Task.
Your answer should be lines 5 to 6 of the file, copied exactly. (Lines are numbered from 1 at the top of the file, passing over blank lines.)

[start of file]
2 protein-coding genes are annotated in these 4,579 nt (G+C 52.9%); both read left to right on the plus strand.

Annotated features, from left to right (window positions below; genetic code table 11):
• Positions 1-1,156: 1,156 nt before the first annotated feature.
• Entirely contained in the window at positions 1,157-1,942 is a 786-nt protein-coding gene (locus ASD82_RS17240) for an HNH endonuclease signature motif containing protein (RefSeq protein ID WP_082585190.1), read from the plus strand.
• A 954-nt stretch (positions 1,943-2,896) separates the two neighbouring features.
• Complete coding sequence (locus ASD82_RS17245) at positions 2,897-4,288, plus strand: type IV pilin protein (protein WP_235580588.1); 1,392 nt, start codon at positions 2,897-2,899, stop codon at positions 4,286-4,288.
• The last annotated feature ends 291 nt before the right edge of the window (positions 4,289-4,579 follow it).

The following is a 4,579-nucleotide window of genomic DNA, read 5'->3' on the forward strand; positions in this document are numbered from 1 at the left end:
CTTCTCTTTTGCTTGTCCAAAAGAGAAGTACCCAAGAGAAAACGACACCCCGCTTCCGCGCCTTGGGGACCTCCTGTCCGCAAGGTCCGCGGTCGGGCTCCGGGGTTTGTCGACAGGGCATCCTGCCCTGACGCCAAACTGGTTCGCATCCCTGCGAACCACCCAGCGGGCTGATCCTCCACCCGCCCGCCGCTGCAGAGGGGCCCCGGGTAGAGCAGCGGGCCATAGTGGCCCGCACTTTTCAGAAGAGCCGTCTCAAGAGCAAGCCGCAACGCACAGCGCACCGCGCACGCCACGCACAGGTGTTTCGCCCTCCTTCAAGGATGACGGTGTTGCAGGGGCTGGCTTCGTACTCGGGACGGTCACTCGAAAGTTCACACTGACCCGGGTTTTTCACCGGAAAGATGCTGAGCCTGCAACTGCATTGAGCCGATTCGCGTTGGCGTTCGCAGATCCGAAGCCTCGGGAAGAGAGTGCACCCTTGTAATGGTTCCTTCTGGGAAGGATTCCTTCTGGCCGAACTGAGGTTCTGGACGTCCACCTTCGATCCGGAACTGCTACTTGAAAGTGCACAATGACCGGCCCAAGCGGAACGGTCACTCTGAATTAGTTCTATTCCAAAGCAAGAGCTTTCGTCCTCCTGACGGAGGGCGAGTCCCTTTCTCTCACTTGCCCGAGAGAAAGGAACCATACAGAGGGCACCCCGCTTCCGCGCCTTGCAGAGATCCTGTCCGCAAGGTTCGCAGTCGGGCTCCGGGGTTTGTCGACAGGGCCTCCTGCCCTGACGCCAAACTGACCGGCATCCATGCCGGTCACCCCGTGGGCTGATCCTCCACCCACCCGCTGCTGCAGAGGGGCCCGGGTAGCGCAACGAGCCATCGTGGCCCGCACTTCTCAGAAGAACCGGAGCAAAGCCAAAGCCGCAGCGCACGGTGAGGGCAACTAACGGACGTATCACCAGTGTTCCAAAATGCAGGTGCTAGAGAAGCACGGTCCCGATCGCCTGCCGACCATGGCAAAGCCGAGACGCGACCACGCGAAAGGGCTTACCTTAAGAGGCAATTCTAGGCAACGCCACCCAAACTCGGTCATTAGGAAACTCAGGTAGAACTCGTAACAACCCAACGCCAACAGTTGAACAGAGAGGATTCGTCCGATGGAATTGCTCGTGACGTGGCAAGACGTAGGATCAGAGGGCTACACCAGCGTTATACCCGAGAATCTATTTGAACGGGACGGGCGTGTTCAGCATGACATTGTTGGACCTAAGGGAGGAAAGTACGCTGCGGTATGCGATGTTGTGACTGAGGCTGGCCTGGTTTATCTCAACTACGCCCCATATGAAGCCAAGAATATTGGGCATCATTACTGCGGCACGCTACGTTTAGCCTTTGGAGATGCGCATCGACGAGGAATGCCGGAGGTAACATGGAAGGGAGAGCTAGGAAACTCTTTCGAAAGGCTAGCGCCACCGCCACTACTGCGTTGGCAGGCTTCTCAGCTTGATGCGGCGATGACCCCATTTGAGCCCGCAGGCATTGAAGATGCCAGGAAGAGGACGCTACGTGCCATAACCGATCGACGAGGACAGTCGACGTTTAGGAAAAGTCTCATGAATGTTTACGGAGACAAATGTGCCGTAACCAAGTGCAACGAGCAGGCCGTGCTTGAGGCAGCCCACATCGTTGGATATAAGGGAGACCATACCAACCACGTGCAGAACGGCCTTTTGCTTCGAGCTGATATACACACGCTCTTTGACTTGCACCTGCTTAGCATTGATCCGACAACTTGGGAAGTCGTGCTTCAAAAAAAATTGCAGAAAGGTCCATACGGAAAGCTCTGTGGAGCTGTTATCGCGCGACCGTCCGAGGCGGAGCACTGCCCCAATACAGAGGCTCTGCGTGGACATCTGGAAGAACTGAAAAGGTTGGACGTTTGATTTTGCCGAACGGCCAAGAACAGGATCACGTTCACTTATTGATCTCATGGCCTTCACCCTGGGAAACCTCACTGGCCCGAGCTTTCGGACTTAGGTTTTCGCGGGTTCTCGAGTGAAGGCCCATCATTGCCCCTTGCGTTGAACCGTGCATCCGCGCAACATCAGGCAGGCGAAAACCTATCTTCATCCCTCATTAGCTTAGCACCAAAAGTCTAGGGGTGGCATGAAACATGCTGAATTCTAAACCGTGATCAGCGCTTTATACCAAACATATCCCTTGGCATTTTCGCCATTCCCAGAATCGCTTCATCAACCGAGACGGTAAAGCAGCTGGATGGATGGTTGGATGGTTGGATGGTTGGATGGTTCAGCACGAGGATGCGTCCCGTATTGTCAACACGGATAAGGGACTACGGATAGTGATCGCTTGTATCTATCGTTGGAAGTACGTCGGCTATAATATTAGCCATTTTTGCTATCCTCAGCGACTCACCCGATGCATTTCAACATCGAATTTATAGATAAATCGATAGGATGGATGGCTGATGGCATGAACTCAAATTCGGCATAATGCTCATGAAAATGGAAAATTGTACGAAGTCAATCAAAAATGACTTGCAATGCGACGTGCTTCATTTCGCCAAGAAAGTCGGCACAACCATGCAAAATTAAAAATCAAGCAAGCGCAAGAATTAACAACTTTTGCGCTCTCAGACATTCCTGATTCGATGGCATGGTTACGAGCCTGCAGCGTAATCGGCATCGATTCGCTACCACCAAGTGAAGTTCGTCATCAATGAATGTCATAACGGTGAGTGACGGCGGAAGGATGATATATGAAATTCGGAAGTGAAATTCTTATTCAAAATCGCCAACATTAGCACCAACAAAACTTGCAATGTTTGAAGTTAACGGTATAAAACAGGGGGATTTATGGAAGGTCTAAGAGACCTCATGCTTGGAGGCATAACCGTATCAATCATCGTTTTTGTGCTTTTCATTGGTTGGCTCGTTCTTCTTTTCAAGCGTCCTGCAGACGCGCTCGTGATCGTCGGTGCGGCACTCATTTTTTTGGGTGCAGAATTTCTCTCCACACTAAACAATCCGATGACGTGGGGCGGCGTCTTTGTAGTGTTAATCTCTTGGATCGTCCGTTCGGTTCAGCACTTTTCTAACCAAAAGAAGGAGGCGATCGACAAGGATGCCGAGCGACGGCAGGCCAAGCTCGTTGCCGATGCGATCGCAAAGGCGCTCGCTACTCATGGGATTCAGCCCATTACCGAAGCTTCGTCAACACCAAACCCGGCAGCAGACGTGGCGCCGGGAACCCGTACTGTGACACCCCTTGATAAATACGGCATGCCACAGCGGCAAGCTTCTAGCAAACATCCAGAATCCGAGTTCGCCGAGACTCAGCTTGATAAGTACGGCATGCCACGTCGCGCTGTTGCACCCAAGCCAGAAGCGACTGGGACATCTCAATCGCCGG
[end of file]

• A 954-nt stretch (positions 1,943-2,896) separates the two neighbouring features.
• Complete coding sequence (locus ASD82_RS17245) at positions 2,897-4,288, plus strand: type IV pilin protein (protein WP_235580588.1); 1,392 nt, start codon at positions 2,897-2,899, stop codon at positions 4,286-4,288.